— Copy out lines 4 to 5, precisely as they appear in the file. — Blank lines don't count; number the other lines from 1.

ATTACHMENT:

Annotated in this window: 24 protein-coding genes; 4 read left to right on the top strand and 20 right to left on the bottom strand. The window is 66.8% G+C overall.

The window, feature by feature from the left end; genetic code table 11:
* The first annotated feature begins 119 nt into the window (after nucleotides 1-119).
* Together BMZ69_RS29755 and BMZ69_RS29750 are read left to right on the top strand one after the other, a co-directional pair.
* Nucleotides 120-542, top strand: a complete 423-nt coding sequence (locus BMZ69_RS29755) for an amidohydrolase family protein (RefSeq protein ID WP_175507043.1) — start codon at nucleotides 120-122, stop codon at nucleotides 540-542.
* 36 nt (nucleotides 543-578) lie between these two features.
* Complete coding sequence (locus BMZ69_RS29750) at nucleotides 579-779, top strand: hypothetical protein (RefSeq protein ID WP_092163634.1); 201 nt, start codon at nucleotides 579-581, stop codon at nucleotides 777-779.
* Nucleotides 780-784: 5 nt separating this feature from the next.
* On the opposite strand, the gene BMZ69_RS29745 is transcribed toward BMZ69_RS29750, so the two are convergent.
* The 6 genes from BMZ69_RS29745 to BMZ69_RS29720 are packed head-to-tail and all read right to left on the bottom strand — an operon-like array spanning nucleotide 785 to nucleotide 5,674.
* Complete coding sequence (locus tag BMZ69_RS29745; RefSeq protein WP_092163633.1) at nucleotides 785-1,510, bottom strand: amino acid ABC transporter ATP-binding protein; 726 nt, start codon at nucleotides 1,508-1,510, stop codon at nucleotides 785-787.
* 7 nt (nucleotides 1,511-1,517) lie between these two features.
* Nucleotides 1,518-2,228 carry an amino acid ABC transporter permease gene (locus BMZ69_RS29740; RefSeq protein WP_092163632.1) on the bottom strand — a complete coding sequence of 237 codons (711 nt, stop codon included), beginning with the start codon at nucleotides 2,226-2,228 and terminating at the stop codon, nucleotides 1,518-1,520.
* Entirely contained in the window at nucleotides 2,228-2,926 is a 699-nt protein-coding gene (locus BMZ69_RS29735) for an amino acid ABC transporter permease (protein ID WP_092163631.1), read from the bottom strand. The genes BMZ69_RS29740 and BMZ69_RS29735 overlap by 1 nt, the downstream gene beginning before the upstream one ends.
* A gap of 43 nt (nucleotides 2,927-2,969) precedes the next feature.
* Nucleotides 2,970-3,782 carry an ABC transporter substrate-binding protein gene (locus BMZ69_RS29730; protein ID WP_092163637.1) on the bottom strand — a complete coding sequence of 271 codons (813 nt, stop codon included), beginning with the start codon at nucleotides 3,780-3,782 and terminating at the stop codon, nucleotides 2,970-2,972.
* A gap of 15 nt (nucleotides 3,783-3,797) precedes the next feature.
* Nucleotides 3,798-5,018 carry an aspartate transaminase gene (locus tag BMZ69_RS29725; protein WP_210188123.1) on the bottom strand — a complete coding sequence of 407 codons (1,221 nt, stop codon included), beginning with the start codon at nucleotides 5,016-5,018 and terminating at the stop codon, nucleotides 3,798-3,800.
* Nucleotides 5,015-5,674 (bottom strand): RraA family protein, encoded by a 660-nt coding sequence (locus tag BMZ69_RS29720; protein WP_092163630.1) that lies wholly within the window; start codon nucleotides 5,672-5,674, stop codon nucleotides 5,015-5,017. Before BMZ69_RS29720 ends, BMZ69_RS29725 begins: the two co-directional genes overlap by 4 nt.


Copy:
* Together BMZ69_RS29755 and BMZ69_RS29750 are read left to right on the top strand one after the other, a co-directional pair.
* Nucleotides 120-542, top strand: a complete 423-nt coding sequence (locus BMZ69_RS29755) for an amidohydrolase family protein (RefSeq protein ID WP_175507043.1) — start codon at nucleotides 120-122, stop codon at nucleotides 540-542.